Basic Python#

Python is a high level general purpose programming language. Python is easy to read, understand and learn.

You can run python code in different ways:

  • Python interpreter: line-by-line in a shell (like an advanced calculator)

  • IPython intepreter: Interactive Python shell (with syntax highlighting etc)

  • Script: run all your code in a txt-file

  • Jupyter notebook: interactive web-based environment for combining text, code and plots

We will use Jupyter notebooks in this course.

Jupyter#

A cell in jupyter is either “code” or “markdown”. See markdown cheat sheet for help on writing markdown text.

You will be navigating Jupyter cells alot so it’s important to learn a few keyboard shortcuts:

  • ‘Ctrl’+’Enter’: run cell

  • ‘Shift’+’Enter’: run cell and jump to next

You can exit “edit mode” (and enter “command mode”) by pressing ‘Esc’, you can now press:

  • ‘a’: insert cell above

  • ‘b’: insert cell below

  • ‘m’: change cell to markdown

  • ‘y’: change cell to code

  • ‘d’+’d’: delete cell

Code completion and help#

Jupyter lab can help you complete Python code, if you press “tab”. If you have your cursor on a function, you can get the function signature by pressing “shift”+”tab”.

# You can get help by writting ? before or after a function/variable
pwd?

Current working directory#

When reading (or writing) files from the local file system, it is important to know your current path. You you print the current path by the command pwd:

pwd
'/home/runner/work/getting-started-with-mikeio/getting-started-with-mikeio/mini_book'

We recommend that you start jupyter from the “mini_book” folder in this course as it will make the relative paths to the data files work.

Windows paths#

Backslash \ is used to separate folders in Windows. In Python strings, backslash \ is an escape character. You can write windows paths in Python the following ways:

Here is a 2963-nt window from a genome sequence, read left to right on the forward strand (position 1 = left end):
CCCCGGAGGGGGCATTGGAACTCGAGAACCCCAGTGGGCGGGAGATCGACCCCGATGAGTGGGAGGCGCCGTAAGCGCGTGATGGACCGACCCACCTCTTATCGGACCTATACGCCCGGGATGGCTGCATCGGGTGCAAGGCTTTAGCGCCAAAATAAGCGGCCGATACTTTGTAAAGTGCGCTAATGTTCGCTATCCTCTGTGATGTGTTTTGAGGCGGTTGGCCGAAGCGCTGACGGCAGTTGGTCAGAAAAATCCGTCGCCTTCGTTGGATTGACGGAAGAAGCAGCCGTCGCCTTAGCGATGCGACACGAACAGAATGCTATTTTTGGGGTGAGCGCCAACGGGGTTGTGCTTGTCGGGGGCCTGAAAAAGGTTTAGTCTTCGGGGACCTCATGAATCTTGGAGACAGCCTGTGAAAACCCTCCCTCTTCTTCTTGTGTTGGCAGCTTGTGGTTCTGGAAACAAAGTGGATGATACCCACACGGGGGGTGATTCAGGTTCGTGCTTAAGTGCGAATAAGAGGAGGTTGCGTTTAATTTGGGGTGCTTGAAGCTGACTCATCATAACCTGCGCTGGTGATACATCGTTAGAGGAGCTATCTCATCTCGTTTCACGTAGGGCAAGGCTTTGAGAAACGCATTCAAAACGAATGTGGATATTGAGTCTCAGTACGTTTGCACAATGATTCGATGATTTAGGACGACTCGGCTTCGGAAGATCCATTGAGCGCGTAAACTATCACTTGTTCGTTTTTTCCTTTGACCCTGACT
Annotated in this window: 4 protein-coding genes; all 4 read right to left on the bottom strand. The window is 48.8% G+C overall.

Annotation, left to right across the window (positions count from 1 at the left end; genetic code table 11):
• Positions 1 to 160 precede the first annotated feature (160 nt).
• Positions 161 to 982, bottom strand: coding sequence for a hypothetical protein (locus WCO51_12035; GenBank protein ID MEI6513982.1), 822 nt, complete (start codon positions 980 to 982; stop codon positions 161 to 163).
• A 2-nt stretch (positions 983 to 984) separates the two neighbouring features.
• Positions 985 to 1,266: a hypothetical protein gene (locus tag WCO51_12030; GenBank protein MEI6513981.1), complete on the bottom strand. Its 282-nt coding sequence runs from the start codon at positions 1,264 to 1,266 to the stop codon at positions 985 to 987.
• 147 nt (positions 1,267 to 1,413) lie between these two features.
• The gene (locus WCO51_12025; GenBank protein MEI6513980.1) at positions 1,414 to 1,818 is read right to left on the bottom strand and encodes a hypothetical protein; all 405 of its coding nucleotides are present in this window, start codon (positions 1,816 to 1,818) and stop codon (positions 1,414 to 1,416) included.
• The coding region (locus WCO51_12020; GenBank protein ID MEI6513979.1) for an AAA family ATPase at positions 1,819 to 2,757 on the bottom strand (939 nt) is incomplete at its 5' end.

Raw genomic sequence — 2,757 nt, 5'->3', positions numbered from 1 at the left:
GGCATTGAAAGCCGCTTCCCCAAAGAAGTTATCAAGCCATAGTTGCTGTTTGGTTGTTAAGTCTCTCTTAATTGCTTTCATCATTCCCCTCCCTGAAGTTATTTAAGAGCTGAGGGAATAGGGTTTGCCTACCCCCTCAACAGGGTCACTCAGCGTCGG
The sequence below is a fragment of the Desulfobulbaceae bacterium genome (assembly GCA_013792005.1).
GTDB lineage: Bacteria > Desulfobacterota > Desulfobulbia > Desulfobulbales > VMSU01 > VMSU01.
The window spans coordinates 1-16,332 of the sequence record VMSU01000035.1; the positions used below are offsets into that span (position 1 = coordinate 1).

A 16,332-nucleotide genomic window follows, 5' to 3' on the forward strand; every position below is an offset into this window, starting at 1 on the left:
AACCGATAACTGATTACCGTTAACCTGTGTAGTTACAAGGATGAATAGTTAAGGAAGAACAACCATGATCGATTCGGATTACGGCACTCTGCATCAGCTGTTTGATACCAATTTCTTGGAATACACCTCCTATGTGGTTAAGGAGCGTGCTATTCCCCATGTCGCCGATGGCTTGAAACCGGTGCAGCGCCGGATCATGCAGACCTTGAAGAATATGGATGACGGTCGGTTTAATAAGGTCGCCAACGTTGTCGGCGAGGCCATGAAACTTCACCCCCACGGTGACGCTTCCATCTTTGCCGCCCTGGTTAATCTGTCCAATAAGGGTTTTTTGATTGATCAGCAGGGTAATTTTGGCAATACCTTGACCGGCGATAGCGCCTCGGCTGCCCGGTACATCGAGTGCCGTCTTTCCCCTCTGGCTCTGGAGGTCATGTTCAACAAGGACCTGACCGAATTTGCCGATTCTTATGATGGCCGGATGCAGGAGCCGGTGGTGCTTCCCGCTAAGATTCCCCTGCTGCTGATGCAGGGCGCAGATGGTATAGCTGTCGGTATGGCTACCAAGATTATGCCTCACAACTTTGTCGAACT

• use “raw-string” representation by pre-fixing the string with r, like this: r”folder\file.ext”

  • use slash “/” (as on linux and http), like this: “folder/file.ext”

  • use double backslash, like this: “folder\\file.ext”

We recommend using slash “/” where possible as it also works on linux.

Variables#

var1 = 2.2
var1
2.2
var2 = var1
var2 = "3.3"    # now changed type
var2
'3.3'
var1     # var1 stays the same, when we change var2 (numeric type)
2.2
type(var1)
float

Lists#

# A list is created with [..,..]
myvals = [1.0, 2.0, 1.5]
myvals
[1.0, 2.0, 1.5]
myvals[0]
1.0
myvals2 = myvals     # this is *not* a copy!
myvals2[1] = 3.3
myvals     # myvals has also changed! (myvals and myvals2 reference the same object)
[1.0, 3.3, 1.5]
id(myvals) == id(myvals2)     
True
# lists can contain all sorts of different variables
stuff = [5, 3.0, "MIKE ZERO", b'a', [1,2]]
type(stuff[0])
int

Tuple#

Tuples are similar to lists but immutable (once they are created they cannot be changed).

my_tuple = (34, 0.2, "txt")
my_tuple
(34, 0.2, 'txt')
my_tuple[2]
'txt'
my_tuple[2] = 'new_txt'   # this will fail
---------------------------------------------------------------------------
TypeError                                 Traceback (most recent call last)
Input In [18], in <cell line: 1>()
----> 1 my_tuple[2] = 'new_txt'

TypeError: 'tuple' object does not support item assignment

Dictionary#

fruits = {'banana':4, 'apple':7}
fruits
{'banana': 4, 'apple': 7}
fruits['orange'] = 9
fruits
{'banana': 4, 'apple': 7, 'orange': 9}
fruits.keys()
dict_keys(['banana', 'apple', 'orange'])
fruits['banana']
4
fruits.values()
dict_values([4, 7, 9])
fruits.items()
dict_items([('banana', 4), ('apple', 7), ('orange', 9)])

Control structures#

Notice the colons and identation!

i_am = 'ok'
if i_am == 'ok':
    print('You are ok')
elif i_am == 'great':
    print('You are great')
else:
    print("I don't know how you are!")
You are ok
for j in range(3):
    print(j)
0
1
2
names = ['Carl','Chan','Clarice']
for name in names:
    print(f'Hi {name}!')
Hi Carl!
Hi Chan!
Hi Clarice!

A loop can also be expressed using special syntax known as a list comprehension.

lnames = [name.lower() for name in names]
lnames
['carl', 'chan', 'clarice']

Functions#

It is very useful to create your own functions to collect code that belongs together in a function, which can be reused in several places in your code without copying and pasting the entire snippet.

import re

def clean_name(name):
    "Clean and short name"
    clean = re.sub('[^A-Za-z0-9]+', '', name)
    short = clean[:15]
    lower = short.lower()
    return lower
clean_name("#What a lousy & long name")
'whatalousylongn'
clean_name("goodname")
'goodname'
long_and_ugly_names = ["Wave Height # Modelled", "Wave Period # Modelled", "Wave Direction # Modelled"]

Combine a list comprehension with your own function

[clean_name(x) for x in long_and_ugly_names]
['waveheightmodel', 'waveperiodmodel', 'wavedirectionmo']